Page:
Mostly, though, thanks to all of you that attended hearings, came to meetings, contributed money, wrote letters, and sent emails.  Together we do make a difference! Stay tuned for details on a celebration this summer.

 

 

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In our line of work, we often need to remind ourselves that not everyone knows what we’re talking about. When we advocate for cleanup of the Coeur d’Alene basin, for example, we sometimes forget that not everyone knows that it’s a big mess.

Recently, the Coeur d’Alene Tribe and Idaho’s DEQ did a survey of what people know – and don’t know – about the Lake and its environmental problems. At noon on Thursday at the Iron Horse, Rebecca Stevens from the Coeur d’Alene Tribe and Becki Witherow from DEQ will discuss the study.

We’ve seen a preview of presentation, and the results are fascinating. Most area residents know that the lake is indeed cleaner than it was in the 70s, but few understood that mining wastes remain a problem and few knew that metals are still entering the lake. Residents were generally aware of bank erosion problems from boat wakes, and they were generally aware that growth and development are related to water quality. But there was limited understanding in the general public about the Lake Management Plan and the details of the Coeur d’Alene basin cleanup. There was very little understanding of the roles of different agencies involved in the Lake’s water quality efforts. A good percentage, though, thought mandatory measures were appropriate to protect water quality.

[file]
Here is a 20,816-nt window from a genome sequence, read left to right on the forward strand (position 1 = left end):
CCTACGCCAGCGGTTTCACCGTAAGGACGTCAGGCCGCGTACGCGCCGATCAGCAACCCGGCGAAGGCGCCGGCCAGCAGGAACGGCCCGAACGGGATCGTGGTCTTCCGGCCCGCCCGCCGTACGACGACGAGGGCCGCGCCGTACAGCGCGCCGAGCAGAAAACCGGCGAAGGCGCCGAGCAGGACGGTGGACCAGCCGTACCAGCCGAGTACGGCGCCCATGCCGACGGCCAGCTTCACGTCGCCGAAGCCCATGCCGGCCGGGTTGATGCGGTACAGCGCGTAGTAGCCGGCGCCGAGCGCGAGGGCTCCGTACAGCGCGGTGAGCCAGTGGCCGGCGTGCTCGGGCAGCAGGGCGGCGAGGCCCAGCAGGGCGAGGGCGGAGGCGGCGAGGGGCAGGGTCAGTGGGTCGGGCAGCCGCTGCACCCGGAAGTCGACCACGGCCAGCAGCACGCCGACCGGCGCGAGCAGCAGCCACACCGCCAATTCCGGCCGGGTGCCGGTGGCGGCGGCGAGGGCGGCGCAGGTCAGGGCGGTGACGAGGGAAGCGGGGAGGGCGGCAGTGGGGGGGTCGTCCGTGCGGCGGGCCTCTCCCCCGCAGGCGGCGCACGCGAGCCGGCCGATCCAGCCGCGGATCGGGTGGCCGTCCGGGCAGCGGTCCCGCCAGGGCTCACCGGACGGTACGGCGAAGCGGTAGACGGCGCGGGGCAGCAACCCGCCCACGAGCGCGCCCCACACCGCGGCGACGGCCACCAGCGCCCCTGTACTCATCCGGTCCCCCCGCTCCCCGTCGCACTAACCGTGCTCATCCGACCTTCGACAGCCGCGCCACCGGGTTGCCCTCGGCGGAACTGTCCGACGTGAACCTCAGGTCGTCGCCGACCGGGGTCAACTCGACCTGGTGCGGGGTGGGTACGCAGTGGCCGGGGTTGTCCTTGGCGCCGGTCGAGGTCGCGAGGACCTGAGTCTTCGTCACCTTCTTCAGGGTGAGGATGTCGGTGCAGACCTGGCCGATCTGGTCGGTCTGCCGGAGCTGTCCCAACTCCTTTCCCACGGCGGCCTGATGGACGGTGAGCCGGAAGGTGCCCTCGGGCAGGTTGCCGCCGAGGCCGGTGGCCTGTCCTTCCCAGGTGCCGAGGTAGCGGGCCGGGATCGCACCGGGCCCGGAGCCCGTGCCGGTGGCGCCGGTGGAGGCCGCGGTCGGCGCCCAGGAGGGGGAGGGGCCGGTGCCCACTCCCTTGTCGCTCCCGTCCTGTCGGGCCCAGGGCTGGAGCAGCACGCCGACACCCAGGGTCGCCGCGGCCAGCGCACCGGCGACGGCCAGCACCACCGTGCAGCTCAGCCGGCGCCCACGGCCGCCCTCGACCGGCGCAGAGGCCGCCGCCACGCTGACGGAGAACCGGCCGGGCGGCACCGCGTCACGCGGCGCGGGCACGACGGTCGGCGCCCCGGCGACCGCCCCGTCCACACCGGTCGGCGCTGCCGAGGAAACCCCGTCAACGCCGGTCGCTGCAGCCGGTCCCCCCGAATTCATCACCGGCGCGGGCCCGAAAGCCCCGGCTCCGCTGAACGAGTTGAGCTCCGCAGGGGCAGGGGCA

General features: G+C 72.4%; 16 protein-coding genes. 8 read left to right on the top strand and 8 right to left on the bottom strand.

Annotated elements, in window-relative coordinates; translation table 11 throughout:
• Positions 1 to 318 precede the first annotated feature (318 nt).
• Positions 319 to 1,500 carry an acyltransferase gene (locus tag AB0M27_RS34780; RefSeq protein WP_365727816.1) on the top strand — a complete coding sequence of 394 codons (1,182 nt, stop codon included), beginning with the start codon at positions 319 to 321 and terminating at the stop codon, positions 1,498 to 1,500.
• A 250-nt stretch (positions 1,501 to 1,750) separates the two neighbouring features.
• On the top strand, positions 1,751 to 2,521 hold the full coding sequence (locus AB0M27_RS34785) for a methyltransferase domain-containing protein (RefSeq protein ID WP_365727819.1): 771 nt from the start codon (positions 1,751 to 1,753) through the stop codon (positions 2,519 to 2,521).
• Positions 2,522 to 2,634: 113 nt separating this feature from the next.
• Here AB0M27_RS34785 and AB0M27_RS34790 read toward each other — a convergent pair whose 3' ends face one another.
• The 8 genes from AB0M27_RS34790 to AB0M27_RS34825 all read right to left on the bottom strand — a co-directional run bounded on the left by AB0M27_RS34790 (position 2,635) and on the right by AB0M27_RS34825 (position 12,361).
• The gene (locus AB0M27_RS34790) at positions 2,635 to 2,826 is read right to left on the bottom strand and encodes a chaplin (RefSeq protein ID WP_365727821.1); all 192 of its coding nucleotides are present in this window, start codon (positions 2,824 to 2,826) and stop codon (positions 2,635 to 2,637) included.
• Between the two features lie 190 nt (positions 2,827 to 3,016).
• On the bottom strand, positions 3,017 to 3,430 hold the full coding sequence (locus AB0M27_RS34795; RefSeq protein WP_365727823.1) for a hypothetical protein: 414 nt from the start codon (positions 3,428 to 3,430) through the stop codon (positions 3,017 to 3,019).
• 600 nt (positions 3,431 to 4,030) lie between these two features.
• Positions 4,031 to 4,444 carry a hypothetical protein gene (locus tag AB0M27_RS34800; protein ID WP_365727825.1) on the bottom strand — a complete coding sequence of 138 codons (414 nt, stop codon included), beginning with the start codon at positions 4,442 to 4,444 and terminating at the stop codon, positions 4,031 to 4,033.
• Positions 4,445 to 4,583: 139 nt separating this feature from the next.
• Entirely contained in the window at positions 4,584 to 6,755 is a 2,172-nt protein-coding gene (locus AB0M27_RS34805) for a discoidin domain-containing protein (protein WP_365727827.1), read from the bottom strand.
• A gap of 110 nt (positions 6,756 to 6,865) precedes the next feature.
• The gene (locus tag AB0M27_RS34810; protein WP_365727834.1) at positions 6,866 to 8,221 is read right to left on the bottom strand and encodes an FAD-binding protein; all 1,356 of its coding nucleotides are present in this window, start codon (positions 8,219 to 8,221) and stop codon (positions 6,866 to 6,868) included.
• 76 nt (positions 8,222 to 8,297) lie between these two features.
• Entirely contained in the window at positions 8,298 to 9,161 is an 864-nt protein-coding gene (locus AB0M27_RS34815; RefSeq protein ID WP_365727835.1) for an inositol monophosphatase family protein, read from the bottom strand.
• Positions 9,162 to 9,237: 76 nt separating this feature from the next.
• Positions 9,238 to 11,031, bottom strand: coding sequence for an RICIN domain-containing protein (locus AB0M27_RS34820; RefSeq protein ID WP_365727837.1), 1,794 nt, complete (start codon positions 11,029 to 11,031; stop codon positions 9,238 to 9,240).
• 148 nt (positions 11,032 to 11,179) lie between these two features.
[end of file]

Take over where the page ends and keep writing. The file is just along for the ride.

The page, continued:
So, in other words, our work is still cut out for us.

 

 

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Late last week, we were forwarded an email from Greg Clark with the U.S. Geological Survey, whose team did some water monitoring during the flood event January 18th of this year. The monitoring in Harrison, where the Coeur d’Alene River flows into Coeur d’Alene Lake, shows that the conveyor belt of contamination from the upper basin to the lower basin was particularly bad during the flood this year.

According to Clark’s email, a measurement of the concentration of lead in the water at Harrison was the second highest ever recorded, the highest being a major flood in 1996. Also, the sample had the highest concentration of zinc and highest concentration of cadmium in more than 20 years. Clark said, “Based on these numbers, the load of lead delivered to the lake on January 18 alone was about 160 metric tons, or about 75% of the mean annual load of lead delivered to the lake during 2004 through 2009.” (Our emphasis.) However, Clark noted that sampling at the Lake’s outlet on January 20 was low, indicating that most of the lead settled to the lake bottom.

More disturbingly, however, is the measurement of flooding right before the peak. According to Clark, the river flow at Cataldo was higher than what was measured at the peak of the 2008 flood, but river the flow at Harrison was quite a bit lower. Clark says that this flow data indicates that a great deal of the water — and its accompanying sediment and metal contamination — was dumped into the lateral lakes along the lower basin. As Clark somewhat understated it in the email: “Obviously not good news as far as wildlife is concerned.”

Aerial photo of Coeur d'Alene River flooding at Harrison in 2008